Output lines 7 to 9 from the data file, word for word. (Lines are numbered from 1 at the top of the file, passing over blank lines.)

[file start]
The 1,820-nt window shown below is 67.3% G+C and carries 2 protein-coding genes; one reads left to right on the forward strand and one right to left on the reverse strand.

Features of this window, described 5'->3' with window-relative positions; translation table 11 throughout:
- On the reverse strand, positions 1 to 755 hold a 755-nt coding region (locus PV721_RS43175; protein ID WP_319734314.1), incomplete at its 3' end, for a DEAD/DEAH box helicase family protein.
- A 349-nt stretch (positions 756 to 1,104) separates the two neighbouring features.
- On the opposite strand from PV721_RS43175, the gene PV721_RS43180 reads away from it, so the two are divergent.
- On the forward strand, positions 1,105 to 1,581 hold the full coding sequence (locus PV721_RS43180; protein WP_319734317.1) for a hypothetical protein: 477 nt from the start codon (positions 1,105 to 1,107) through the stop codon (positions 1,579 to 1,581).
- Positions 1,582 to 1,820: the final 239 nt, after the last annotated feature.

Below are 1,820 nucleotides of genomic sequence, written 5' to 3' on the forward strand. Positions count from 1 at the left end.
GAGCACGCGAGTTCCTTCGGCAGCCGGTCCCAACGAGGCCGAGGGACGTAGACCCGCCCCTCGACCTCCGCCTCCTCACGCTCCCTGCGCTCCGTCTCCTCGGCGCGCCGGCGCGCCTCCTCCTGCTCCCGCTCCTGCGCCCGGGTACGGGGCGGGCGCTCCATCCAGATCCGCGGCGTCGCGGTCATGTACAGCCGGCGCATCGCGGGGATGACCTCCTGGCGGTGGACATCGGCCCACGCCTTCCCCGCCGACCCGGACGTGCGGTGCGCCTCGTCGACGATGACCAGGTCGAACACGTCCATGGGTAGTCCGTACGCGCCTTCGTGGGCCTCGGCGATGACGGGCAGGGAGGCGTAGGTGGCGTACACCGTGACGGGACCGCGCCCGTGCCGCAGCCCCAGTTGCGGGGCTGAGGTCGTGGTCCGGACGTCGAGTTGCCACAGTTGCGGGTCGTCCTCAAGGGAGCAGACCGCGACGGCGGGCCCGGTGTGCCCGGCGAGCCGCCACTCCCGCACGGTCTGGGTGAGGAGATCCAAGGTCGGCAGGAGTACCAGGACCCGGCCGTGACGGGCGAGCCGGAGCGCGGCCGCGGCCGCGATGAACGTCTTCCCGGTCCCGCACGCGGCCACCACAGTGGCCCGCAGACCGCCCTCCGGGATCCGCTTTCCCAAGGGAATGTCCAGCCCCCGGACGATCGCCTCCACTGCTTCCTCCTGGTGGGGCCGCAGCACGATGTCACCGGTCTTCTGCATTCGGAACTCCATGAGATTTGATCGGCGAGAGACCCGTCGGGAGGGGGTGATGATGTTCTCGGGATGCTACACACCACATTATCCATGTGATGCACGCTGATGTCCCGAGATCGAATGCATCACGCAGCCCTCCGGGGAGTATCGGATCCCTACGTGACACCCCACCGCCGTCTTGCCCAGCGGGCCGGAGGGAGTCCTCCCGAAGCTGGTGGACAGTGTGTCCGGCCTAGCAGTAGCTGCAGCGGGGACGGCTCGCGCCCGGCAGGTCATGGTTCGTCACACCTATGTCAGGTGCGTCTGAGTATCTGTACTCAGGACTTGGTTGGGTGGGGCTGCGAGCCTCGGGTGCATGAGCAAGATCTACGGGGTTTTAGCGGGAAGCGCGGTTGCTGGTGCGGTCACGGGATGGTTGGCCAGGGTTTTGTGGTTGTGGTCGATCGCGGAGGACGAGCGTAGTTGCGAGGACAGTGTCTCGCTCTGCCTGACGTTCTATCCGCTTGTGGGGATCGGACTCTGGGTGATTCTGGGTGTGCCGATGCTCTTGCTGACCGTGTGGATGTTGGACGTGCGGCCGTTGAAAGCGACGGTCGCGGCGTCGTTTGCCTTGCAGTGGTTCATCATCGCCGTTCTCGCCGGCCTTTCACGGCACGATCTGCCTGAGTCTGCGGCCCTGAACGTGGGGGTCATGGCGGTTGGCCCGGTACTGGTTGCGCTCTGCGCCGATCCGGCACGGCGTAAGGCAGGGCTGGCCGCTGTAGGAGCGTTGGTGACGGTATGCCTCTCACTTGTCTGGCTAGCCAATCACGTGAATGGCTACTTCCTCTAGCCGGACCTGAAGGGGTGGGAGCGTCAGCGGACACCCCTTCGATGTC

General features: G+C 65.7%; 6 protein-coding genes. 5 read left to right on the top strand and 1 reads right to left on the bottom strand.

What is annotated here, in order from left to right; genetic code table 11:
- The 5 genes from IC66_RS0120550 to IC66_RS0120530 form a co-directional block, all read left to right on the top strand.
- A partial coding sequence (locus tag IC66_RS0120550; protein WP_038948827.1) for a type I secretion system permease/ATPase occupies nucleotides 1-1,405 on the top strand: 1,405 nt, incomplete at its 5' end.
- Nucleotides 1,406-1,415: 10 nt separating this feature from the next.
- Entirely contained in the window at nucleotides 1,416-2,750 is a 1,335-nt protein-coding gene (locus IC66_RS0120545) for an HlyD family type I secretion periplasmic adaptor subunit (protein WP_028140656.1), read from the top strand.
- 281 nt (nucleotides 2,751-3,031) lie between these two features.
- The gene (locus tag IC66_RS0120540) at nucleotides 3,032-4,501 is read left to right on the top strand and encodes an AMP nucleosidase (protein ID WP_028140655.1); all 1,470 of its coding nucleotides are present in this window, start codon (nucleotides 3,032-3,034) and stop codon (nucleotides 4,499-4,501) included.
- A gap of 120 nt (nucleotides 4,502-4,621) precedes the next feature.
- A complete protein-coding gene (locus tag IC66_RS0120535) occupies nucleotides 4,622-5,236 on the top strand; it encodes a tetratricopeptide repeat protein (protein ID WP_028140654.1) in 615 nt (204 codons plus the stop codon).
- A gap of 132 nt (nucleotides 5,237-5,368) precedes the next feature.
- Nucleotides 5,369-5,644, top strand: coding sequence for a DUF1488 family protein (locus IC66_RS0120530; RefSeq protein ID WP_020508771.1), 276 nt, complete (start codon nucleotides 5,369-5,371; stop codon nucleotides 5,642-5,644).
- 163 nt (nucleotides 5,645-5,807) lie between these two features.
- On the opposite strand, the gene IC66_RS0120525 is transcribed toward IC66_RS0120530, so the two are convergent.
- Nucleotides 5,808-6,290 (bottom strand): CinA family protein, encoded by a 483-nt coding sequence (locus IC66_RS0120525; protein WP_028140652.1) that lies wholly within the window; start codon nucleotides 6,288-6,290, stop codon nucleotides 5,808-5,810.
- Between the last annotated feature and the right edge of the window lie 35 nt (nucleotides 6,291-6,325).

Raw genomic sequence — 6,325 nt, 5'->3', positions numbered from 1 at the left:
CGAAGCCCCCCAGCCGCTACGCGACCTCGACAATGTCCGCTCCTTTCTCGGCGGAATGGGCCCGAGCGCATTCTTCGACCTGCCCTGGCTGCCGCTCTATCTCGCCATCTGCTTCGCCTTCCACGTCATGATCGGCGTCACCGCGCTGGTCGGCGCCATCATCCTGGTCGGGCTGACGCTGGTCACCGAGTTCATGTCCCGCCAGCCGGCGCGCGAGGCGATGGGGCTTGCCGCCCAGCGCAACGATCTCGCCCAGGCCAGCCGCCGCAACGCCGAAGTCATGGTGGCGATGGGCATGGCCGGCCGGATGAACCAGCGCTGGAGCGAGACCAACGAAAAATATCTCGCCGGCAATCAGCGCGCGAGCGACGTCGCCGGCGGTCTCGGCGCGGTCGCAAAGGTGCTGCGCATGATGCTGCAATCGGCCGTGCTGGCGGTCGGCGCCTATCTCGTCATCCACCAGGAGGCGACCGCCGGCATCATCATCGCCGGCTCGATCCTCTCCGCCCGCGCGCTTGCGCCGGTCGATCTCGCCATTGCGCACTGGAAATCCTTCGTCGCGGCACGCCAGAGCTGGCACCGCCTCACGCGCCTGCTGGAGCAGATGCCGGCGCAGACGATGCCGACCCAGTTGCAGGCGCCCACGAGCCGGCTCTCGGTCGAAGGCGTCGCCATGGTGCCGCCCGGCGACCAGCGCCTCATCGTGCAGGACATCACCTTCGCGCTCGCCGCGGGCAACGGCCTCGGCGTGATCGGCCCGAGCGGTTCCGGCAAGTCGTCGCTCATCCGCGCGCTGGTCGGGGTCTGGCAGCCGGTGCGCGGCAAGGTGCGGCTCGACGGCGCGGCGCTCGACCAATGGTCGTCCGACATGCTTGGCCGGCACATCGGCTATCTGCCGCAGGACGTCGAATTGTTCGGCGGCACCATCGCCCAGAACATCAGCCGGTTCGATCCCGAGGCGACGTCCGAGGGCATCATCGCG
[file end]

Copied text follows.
- Positions 1,582 to 1,820: the final 239 nt, after the last annotated feature.

Below are 1,820 nucleotides of genomic sequence, written 5' to 3' on the forward strand. Positions count from 1 at the left end.
GAGCACGCGAGTTCCTTCGGCAGCCGGTCCCAACGAGGCCGAGGGACGTAGACCCGCCCCTCGACCTCCGCCTCCTCACGCTCCCTGCGCTCCGTCTCCTCGGCGCGCCGGCGCGCCTCCTCCTGCTCCCGCTCCTGCGCCCGGGTACGGGGCGGGCGCTCCATCCAGATCCGCGGCGTCGCGGTCATGTACAGCCGGCGCATCGCGGGGATGACCTCCTGGCGGTGGACATCGGCCCACGCCTTCCCCGCCGACCCGGACGTGCGGTGCGCCTCGTCGACGATGACCAGGTCGAACACGTCCATGGGTAGTCCGTACGCGCCTTCGTGGGCCTCGGCGATGACGGGCAGGGAGGCGTAGGTGGCGTACACCGTGACGGGACCGCGCCCGTGCCGCAGCCCCAGTTGCGGGGCTGAGGTCGTGGTCCGGACGTCGAGTTGCCACAGTTGCGGGTCGTCCTCAAGGGAGCAGACCGCGACGGCGGGCCCGGTGTGCCCGGCGAGCCGCCACTCCCGCACGGTCTGGGTGAGGAGATCCAAGGTCGGCAGGAGTACCAGGACCCGGCCGTGACGGGCGAGCCGGAGCGCGGCCGCGGCCGCGATGAACGTCTTCCCGGTCCCGCACGCGGCCACCACAGTGGCCCGCAGACCGCCCTCCGGGATCCGCTTTCCCAAGGGAATGTCCAGCCCCCGGACGATCGCCTCCACTGCTTCCTCCTGGTGGGGCCGCAGCACGATGTCACCGGTCTTCTGCATTCGGAACTCCATGAGATTTGATCGGCGAGAGACCCGTCGGGAGGGGGTGATGATGTTCTCGGGATGCTACACACCACATTATCCATGTGATGCACGCTGATGTCCCGAGATCGAATGCATCACGCAGCCCTCCGGGGAGTATCGGATCCCTACGTGACACCCCACCGCCGTCTTGCCCAGCGGGCCGGAGGGAGTCCTCCCGAAGCTGGTGGACAGTGTGTCCGGCCTAGCAGTAGCTGCAGCGGGGACGGCTCGCGCCCGGCAGGTCATGGTTCGTCACACCTATGTCAGGTGCGTCTGAGTATCTGTACTCAGGACTTGGTTGGGTGGGGCTGCGAGCCTCGGGTGCATGAGCAAGATCTACGGGGTTTTAGCGGGAAGCGCGGTTGCTGGTGCGGTCACGGGATGGTTGGCCAGGGTTTTGTGGTTGTGGTCGATCGCGGAGGACGAGCGTAGTTGCGAGGACAGTGTCTCGCTCTGCCTGACGTTCTATCCGCTTGTGGGGATCGGACTCTGGGTGATTCTGGGTGTGCCGATGCTCTTGCTGACCGTGTGGATGTTGGACGTGCGGCCGTTGAAAGCGACGGTCGCGGCGTCGTTTGCCTTGCAGTGGTTCATCATCGCCGTTCTCGCCGGCCTTTCACGGCACGATCTGCCTGAGTCTGCGGCCCTGAACGTGGGGGTCATGGCGGTTGGCCCGGTACTGGTTGCGCTCTGCGCCGATCCGGCACGGCGTAAGGCAGGGCTGGCCGCTGTAGGAGCGTTGGTGACGGTATGCCTCTCACTTGTCTGGCTAGCCAATCACGTGAATGGCTACTTCCTCTAGCCGGACCTGAAGGGGTGGGAGCGTCAGCGGACACCCCTTCGATGTC